archivos de los protestos globales

Date: Sat, 14 Aug 1999
Next Nam "Columbia"

As people's war advances
U.S. general rushes to Colombia
Latin American gov'ts reject Pentagon intervention

By Teresa Gutierrez

A U.S. general made a hurried visit to Bogota, Colombia, on July 26, and the countries of the region are deeply worried that Washington is preparing for a major military intervention.

Gen. Barry R. McCaffrey's stated mission is to assess what he calls a deepening regional crisis. He is expected to approve an additional $500 million in U.S. military aid to Colombia over the next two years--money that would admittedly be used against revolutionary guerillas who in early July showed their strength by staging a nationwide offensive.

The general has already recommended to Washington that it send $1 billion in "emergency drug supplemental assistance" to Colombia and other countries in the region.

The governments of Peru, Brazil and Venezuela have all issued statements condemning any outside interference. And Colombia President Andres Pastrana, who has been conducting peace talks with the rebels, had to make a public statement that he would "never accept nor permit the intervention of other countries in the internal problems of our nation."

But that is exactly what McCaffrey's trip represents.

Status quo is unbearable

The countries in the region are all suffering from acute social problems. The gulf between rich and poor has grown unbearable as billions of dollars are siphoned out each year in debt payments to imperialist banks, mostly on Wall Street.

This has led to massive strikes in Ecuador, the election of a populist president in Venezuela and the growth of leftist guerilla movements in Colombia.

McCaffrey's job as U.S. "drug czar" is to conceal the real counter-revolutionary mission of the U.S. military in the region by lumping together the leftist guerillas with narco-trafficking.

McCaffrey's visit came just three days after a U.S. Army plane was reported missing in the mountains of Colombia. It is reported to have been carrying five U.S. military personnel, including two officers, and two Colombian air force officers.

On July 26, wreckage believed to be the plane--a De Havilland RC-7--was spotted in the mountains close to the border between Ecuador and Colombia.

What was a U.S. military plane doing flying over the dense jungles of Colombia?

The Pentagon said on July 24 that the missing plane was on a "routine counter-drug mission gathering information to support the Colombians in the counter-drug effort."

Does anyone really believe that the Pentagon is using highly sophisticated electronic communications planes like the RC-7 to locate coca plants? If it were really interested in fighting the cocaine trade, it would concentrate its efforts on the cocaine cartels in the cities--or better yet, on the U.S. banks that launder billions of dollars in drug money each year.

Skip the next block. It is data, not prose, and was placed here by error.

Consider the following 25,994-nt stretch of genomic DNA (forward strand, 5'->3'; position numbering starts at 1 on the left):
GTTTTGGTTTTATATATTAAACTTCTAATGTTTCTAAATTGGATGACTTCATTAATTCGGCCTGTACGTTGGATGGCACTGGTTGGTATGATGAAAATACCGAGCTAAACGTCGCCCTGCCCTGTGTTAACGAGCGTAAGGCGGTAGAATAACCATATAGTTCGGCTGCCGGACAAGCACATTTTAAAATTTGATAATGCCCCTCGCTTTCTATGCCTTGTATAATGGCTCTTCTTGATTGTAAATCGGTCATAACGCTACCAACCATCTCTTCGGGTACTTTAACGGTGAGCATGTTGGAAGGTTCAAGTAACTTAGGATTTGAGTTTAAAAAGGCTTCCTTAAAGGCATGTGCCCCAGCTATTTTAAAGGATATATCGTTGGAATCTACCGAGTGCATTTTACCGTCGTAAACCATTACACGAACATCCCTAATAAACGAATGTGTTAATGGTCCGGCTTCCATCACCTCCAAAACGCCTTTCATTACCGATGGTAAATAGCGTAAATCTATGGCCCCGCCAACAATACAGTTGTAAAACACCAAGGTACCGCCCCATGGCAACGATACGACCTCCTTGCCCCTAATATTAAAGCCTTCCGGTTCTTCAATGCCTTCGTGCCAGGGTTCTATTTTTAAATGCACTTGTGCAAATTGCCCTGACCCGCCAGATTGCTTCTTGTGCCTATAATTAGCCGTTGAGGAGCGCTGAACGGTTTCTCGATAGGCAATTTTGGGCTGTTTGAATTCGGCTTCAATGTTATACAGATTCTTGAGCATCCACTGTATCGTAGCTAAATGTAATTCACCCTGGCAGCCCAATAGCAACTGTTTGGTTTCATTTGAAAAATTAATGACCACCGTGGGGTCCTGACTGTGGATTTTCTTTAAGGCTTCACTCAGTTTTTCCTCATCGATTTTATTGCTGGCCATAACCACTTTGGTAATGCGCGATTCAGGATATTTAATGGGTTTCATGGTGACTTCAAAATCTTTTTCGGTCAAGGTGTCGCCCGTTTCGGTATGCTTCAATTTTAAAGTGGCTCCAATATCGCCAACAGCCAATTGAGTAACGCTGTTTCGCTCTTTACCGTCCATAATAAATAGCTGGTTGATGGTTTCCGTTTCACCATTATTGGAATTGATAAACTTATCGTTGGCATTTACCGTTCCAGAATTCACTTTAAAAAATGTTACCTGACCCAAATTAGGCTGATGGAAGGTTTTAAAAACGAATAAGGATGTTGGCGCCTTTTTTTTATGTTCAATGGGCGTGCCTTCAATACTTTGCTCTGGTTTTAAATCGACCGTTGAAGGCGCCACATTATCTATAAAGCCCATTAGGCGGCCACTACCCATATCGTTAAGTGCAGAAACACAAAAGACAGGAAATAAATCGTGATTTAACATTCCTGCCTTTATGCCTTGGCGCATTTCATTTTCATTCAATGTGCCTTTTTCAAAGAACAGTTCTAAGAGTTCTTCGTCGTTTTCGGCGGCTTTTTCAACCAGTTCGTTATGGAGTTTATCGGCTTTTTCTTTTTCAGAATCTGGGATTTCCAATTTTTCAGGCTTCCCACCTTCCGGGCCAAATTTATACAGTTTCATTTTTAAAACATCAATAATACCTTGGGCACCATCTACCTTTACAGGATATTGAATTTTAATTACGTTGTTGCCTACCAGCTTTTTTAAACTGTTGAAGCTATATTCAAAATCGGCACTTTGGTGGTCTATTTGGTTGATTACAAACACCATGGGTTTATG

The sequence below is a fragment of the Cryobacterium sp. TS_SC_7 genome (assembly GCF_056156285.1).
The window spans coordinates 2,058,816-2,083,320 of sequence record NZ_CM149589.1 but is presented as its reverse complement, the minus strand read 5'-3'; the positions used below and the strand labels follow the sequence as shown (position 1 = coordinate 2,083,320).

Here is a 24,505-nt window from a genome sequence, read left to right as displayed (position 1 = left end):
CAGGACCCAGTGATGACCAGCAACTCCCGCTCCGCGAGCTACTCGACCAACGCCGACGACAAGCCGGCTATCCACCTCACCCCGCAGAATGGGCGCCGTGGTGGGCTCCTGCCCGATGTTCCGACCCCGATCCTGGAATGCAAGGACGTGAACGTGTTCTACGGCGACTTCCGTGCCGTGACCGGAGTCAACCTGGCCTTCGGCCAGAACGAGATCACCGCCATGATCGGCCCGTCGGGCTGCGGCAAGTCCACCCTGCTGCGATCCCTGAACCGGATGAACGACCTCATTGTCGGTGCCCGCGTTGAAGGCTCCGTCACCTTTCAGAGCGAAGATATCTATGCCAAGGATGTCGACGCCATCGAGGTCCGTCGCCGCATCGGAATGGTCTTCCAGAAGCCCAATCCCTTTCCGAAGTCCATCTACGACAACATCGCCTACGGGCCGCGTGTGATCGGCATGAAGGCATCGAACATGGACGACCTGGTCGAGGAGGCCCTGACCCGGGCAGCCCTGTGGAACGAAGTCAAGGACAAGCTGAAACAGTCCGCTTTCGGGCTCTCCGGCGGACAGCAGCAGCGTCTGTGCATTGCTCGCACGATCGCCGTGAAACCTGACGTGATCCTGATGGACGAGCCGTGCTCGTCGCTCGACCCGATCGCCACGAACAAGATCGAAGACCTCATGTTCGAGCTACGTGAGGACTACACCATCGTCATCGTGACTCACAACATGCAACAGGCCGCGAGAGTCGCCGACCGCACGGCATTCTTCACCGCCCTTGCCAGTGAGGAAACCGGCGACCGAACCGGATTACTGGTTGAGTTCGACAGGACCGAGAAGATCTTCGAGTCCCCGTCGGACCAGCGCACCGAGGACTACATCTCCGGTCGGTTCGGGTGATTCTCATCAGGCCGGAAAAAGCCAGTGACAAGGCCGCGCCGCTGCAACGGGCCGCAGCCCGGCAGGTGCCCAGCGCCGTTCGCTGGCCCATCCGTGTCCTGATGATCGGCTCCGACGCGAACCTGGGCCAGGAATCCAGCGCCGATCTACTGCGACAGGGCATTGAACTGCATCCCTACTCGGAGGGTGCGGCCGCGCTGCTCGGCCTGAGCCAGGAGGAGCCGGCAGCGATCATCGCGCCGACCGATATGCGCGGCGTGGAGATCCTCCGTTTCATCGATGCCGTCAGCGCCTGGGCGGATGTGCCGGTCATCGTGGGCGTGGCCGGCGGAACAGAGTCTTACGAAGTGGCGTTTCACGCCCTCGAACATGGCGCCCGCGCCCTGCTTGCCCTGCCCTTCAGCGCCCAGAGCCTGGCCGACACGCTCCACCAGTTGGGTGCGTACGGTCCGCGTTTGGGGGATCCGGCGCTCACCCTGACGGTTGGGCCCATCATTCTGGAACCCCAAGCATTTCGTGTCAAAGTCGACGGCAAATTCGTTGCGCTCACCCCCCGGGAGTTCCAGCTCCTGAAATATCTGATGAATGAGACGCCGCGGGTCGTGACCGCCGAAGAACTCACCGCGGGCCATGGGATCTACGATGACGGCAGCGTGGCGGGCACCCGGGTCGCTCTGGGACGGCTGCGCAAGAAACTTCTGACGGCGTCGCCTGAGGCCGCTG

But the real narco-traffickers, the ones who amass great fortunes, are a substantial part of Colombia's bourgeois class. And that is what the United States is trying so desperately to shore up against a revolutionary Marxist movement that would restructure Colombian society in favor of the workers and poor.

Clinton tripled military aid

The United States has a bloody and repressive history of trying to crush liberation movements in Latin America and the Caribbean.

The revolutionary armed struggle in Colombia has liberated nearly half that country's land mass. It is that movement--supported by workers and peasants--that Washington wants to crush.

That's why President Bill Clinton signed a budget last Oct. 21 that tripled U.S. military assistance to Colombia. But the liberation movement's gains continued.

The Pentagon brass and politicians in this country are not sitting around worrying about drugs. They are certainly not going after the big banks here and other segments of the U.S. ruling class that profit handsomely from drug money. It's a huge cash cow.

The number-one issue on their minds is how to stop the FARC and other revolutionaries who are hell-bent on liberating their country. That's why the Pentagon already has 300 military "advisers" in Colombia.

At any moment, the Clinton administration and the Pentagon could trump up some excuse for overt military intervention in Colombia. The time for the anti-imperialist movement to oppose U.S. intervention in Colombia is now, before it becomes another Vietnam.

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